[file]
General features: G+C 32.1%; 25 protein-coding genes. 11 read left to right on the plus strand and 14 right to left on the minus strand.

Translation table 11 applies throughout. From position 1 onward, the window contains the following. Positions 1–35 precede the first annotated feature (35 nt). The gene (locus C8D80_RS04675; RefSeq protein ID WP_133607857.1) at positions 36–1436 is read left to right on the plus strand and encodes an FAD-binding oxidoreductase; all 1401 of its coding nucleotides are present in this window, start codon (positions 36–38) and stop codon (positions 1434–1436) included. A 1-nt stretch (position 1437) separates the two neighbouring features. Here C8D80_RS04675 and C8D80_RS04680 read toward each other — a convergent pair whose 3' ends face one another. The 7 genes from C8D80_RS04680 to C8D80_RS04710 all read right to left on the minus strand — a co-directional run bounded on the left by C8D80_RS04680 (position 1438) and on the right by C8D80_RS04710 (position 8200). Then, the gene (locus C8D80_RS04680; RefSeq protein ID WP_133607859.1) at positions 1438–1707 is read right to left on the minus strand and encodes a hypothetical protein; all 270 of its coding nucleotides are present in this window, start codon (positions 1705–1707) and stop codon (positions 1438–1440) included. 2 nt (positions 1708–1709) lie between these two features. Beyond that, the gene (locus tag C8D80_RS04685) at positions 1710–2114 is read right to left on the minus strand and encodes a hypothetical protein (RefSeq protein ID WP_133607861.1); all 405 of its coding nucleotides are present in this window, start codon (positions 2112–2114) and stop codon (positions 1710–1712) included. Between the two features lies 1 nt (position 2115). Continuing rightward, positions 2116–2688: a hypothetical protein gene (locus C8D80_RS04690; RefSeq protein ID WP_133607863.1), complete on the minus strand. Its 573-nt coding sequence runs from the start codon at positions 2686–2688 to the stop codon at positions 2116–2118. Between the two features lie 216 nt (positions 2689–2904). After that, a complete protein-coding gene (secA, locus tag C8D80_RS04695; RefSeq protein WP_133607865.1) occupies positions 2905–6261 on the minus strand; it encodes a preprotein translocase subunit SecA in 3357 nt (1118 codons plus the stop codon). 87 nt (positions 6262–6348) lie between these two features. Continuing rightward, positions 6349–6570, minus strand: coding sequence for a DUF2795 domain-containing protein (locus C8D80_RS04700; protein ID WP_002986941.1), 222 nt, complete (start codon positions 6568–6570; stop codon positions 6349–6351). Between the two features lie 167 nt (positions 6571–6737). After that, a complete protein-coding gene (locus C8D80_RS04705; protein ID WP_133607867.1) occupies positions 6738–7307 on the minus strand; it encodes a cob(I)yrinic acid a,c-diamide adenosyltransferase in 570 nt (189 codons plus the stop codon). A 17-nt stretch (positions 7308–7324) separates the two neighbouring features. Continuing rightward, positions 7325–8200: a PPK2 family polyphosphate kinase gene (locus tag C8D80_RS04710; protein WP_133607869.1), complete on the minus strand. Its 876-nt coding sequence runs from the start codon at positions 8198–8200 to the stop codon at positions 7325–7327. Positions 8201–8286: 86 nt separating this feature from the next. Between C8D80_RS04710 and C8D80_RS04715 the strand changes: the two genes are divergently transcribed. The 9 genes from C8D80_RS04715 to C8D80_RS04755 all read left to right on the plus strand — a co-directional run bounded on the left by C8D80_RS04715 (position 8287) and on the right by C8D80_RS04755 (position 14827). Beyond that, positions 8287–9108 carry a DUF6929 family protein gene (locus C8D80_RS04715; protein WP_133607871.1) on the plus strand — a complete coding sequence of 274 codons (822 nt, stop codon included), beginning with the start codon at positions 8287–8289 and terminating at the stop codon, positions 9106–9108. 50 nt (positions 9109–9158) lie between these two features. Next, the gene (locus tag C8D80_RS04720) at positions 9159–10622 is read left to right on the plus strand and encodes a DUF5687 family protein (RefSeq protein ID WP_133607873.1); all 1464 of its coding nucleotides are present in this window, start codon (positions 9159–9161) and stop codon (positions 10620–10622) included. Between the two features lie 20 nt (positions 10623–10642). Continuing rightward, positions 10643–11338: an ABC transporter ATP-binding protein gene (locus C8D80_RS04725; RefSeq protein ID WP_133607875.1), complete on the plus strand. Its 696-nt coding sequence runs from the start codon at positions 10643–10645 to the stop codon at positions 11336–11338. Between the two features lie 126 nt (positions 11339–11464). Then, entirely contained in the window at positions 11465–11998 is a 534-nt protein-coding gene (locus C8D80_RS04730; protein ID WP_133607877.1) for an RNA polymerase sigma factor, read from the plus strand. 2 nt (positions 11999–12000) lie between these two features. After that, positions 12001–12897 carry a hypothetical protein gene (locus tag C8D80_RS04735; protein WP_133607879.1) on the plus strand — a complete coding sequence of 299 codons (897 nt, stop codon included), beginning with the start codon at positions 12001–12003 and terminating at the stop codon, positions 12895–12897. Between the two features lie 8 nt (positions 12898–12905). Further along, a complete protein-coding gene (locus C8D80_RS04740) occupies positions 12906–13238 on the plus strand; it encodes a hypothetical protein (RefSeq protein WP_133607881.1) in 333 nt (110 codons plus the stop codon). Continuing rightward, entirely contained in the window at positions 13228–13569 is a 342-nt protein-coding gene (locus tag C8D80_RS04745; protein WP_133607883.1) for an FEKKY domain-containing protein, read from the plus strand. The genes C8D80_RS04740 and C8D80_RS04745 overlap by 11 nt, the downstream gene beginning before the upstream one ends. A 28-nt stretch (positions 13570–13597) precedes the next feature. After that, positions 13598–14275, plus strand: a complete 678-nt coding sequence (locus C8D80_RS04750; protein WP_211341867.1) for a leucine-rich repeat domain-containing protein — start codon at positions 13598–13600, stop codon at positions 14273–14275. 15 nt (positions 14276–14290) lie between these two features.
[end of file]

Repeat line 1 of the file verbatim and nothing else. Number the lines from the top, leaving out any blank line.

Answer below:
General features: G+C 32.1%; 25 protein-coding genes. 11 read left to right on the plus strand and 14 right to left on the minus strand.